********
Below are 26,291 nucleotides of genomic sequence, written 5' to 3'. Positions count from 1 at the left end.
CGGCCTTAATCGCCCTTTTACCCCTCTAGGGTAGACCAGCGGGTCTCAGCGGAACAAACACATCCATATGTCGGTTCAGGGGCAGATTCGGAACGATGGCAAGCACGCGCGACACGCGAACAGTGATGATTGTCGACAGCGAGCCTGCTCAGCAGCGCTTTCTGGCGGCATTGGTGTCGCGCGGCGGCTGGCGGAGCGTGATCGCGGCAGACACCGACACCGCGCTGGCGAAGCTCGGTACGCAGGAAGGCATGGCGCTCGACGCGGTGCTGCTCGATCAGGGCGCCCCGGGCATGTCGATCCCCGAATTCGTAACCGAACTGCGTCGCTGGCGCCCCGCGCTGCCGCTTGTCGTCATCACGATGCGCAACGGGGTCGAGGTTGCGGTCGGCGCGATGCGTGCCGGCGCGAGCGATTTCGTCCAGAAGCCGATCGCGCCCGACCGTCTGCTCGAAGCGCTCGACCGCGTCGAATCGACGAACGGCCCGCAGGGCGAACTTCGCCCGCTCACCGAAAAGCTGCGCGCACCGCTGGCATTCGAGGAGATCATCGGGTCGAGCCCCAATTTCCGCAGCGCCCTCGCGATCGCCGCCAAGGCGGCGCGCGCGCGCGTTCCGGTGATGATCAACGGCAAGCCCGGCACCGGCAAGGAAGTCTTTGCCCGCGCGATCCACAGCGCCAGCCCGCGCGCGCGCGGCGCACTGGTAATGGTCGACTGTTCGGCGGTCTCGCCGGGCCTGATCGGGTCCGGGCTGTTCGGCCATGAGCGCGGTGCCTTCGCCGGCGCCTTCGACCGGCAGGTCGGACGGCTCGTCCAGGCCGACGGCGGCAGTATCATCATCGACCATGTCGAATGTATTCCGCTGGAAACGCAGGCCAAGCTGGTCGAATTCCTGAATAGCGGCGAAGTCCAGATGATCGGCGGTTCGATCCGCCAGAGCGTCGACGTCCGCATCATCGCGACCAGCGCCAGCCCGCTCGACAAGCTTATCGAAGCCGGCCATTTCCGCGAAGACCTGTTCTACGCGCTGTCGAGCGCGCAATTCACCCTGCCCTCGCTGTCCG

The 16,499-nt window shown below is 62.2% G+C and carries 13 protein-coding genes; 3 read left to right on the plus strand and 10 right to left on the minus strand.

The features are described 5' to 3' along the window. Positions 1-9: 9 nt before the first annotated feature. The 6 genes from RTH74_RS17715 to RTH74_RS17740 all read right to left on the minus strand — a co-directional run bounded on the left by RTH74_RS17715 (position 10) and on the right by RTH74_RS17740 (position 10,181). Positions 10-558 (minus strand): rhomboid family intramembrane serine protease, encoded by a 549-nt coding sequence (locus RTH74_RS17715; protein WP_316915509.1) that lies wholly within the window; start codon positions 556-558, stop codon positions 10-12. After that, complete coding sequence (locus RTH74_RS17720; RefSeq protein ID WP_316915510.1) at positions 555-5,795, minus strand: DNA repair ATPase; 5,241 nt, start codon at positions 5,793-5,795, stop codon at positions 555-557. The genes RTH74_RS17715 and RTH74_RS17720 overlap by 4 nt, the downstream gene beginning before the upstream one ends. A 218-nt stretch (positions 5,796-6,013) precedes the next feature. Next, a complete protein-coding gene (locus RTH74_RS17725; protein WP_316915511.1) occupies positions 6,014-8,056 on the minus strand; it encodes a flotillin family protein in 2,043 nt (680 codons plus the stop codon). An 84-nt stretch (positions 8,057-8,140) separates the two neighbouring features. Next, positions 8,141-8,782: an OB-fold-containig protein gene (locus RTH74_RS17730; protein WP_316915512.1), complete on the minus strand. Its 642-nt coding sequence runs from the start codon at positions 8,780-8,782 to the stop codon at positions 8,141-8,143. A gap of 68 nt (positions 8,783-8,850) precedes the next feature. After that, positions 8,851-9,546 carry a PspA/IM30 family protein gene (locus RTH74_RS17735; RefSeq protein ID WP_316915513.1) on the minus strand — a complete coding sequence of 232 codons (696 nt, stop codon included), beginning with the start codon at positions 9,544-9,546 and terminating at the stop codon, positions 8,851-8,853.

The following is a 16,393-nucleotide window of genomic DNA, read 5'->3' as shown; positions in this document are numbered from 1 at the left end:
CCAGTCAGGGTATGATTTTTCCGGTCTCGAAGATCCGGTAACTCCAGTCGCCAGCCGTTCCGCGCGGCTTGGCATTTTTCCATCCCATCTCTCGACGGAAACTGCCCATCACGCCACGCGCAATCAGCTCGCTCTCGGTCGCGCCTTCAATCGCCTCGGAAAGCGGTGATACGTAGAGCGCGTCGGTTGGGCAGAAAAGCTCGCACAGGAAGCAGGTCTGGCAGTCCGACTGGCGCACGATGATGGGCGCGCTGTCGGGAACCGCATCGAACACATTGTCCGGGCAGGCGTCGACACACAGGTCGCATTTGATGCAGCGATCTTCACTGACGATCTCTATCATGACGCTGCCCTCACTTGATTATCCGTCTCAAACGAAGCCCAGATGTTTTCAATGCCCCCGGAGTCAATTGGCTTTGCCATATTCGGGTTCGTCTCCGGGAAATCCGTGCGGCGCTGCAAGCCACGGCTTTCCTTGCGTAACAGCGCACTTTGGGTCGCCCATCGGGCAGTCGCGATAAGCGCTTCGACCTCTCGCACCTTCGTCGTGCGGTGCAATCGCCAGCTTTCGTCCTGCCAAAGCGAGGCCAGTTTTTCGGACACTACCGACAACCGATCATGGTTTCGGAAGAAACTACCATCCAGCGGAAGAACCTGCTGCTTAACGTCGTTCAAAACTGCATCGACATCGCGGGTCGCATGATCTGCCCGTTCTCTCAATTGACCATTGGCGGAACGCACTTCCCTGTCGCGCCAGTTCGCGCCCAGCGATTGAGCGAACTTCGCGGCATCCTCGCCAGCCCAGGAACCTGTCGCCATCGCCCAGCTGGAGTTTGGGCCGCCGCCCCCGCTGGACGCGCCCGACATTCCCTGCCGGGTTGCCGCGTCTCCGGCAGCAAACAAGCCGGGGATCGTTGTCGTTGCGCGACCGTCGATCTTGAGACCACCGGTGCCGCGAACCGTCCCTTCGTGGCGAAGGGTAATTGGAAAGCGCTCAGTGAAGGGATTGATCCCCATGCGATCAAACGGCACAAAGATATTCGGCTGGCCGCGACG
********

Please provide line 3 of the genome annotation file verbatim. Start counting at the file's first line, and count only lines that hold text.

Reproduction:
The 16,499-nt window shown below is 62.2% G+C and carries 13 protein-coding genes; 3 read left to right on the plus strand and 10 right to left on the minus strand.